Where to go next

Eager to learn more? Keep reading!

Build your first Elixir project

In order to get your first project started, Elixir ships with a build tool called Mix. You can get your new project started by running:

$ mix new path/to/new/project

We have written a guide that covers how to build an Elixir application, with its own supervision tree, configuration, tests, and more. The application works as a distributed key-value store where we organize key-value pairs into buckets and distribute those buckets across multiple nodes:


Elixir is an extensible and very customizable programming language thanks to its meta-programming support. Most meta-programming in Elixir is done through macros, which are very useful in several situations, especially for writing DSLs. We have written a short guide that explains the basic mechanisms behind macros, shows how to write macros, and how to use macros to create DSLs:

Community and other resources

We have a Learning section that suggests books, screencasts, and other resources for learning Elixir and exploring the ecosystem. There are also plenty of Elixir resources out there, like conference talks, open source projects, and other learning material produced by the community.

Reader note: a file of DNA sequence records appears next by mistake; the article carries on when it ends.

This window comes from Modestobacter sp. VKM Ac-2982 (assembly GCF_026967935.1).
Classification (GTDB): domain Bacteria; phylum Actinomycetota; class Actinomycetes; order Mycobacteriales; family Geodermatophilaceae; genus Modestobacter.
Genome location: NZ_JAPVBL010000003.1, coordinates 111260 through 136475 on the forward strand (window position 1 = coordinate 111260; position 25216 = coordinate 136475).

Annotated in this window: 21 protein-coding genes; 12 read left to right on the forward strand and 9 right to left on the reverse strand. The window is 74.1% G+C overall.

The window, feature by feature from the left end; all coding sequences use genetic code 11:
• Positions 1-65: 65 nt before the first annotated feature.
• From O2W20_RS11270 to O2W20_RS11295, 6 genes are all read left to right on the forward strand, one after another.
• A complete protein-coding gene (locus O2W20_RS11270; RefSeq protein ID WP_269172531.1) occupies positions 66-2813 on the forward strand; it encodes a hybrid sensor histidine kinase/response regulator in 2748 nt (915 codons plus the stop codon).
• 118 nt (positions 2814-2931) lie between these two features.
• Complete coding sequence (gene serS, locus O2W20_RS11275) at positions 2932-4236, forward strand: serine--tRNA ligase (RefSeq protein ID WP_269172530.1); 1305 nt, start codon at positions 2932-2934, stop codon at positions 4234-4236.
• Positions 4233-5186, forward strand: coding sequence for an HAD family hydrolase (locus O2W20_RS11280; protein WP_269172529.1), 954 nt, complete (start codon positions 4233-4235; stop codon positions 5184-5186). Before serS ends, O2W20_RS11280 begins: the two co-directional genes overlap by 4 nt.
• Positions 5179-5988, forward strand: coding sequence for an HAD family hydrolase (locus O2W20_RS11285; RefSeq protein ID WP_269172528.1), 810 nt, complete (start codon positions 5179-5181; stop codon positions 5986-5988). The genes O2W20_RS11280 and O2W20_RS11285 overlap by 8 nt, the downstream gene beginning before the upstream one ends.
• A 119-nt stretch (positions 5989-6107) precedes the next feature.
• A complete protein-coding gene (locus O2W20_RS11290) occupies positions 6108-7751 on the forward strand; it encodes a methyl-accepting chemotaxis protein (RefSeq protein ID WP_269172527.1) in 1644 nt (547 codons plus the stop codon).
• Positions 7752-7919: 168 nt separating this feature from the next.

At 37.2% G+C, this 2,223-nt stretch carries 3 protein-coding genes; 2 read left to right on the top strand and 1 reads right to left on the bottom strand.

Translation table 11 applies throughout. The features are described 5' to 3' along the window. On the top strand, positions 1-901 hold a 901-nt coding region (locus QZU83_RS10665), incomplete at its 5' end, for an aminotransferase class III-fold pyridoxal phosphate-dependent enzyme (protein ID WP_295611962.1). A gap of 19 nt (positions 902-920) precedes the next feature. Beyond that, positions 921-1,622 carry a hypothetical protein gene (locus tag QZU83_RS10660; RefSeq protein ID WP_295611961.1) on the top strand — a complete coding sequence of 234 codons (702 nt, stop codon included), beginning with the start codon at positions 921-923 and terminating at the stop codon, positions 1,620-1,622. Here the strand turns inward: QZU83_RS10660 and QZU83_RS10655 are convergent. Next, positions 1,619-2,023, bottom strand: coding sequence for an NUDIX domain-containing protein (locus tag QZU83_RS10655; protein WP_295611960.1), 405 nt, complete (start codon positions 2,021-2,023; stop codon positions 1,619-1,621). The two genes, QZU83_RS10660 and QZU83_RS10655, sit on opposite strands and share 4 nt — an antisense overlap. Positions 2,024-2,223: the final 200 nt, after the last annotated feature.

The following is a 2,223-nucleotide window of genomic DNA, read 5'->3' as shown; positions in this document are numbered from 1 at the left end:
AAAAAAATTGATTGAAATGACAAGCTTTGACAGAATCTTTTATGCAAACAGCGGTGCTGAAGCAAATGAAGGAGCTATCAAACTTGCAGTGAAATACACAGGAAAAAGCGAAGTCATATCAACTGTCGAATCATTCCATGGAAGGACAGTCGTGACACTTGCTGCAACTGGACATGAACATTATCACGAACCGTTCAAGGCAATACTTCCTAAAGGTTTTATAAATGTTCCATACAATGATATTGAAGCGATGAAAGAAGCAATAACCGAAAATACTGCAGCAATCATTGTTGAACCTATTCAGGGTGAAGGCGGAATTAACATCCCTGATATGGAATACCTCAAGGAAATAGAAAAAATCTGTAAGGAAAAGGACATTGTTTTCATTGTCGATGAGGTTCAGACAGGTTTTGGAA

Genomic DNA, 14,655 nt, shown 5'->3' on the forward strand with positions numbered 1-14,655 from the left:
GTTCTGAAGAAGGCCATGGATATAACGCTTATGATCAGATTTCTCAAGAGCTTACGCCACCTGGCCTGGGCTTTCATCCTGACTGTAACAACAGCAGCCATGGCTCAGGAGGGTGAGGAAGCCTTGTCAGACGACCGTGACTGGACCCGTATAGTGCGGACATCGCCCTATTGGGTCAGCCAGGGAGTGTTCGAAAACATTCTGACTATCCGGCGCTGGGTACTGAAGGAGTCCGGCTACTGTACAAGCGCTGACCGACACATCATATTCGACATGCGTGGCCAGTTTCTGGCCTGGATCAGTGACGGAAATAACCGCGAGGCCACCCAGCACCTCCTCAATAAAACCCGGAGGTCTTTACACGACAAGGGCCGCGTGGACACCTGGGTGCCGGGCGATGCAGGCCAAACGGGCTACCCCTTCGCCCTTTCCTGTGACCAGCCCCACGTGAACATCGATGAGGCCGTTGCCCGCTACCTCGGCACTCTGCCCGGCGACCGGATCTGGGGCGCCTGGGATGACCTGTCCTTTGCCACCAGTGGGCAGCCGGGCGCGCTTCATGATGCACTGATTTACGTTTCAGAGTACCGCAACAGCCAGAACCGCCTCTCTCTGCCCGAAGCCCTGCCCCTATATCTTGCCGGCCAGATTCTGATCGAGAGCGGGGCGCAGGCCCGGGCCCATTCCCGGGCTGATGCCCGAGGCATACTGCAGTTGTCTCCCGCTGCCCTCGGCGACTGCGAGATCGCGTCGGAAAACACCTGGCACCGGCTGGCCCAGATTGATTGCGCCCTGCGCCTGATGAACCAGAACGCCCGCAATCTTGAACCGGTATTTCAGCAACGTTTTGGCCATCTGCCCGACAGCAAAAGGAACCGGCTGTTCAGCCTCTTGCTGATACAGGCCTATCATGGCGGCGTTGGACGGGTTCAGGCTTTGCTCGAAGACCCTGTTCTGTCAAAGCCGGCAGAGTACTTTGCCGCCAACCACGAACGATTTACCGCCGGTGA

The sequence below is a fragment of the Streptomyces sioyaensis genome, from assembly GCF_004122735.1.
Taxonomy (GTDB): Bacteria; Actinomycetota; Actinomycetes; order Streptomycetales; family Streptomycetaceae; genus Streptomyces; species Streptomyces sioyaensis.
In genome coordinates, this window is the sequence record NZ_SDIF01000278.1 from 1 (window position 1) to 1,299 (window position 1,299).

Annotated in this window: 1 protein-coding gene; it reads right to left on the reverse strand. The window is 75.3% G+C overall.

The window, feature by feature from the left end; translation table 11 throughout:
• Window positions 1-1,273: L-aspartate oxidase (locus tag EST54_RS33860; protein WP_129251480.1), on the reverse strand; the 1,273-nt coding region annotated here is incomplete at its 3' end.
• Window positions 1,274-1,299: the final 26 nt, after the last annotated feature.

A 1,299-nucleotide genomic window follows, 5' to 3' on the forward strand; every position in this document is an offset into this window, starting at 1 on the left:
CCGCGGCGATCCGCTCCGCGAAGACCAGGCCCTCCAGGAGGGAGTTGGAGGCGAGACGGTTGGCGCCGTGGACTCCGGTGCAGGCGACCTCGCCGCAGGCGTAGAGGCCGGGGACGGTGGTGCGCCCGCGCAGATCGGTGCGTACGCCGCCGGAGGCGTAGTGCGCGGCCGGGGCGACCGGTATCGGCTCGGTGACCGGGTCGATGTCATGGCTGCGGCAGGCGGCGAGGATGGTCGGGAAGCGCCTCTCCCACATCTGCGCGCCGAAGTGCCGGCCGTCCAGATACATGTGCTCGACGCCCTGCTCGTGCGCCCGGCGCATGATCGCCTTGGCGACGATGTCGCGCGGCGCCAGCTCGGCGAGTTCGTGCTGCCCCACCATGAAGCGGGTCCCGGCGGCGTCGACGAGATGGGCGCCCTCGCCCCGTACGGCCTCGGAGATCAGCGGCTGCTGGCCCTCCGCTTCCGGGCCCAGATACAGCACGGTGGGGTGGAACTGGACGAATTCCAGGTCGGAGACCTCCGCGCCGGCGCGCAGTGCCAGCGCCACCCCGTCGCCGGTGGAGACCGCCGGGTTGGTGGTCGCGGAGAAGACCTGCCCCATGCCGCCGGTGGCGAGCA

Don’t forget that you can also check the source code of Elixir itself, which is mostly written in Elixir (mainly the lib directory), or explore Elixir’s documentation.

A byte of Erlang

Elixir runs on the Erlang Virtual Machine and, sooner or later, an Elixir developer will want to interface with existing Erlang libraries. Here’s a list of online resources that cover Erlang’s fundamentals and its more advanced features:

  • This Erlang Syntax: A Crash Course provides a concise intro to Erlang’s syntax. Each code snippet is accompanied by equivalent code in Elixir. This is an opportunity for you to not only get some exposure to Erlang’s syntax but also review some of the things you have learned in this guide.

  • Erlang’s official website has a short tutorial with pictures that briefly describe Erlang’s primitives for concurrent programming.

  • Learn You Some Erlang for Great Good! is an excellent introduction to Erlang, its design principles, standard library, best practices, and much more. Once you have read through the crash course mentioned above, you’ll be able to safely skip the first couple of chapters in the book that mostly deal with the syntax. When you reach The Hitchhiker’s Guide to Concurrency chapter, that’s where the real fun starts.

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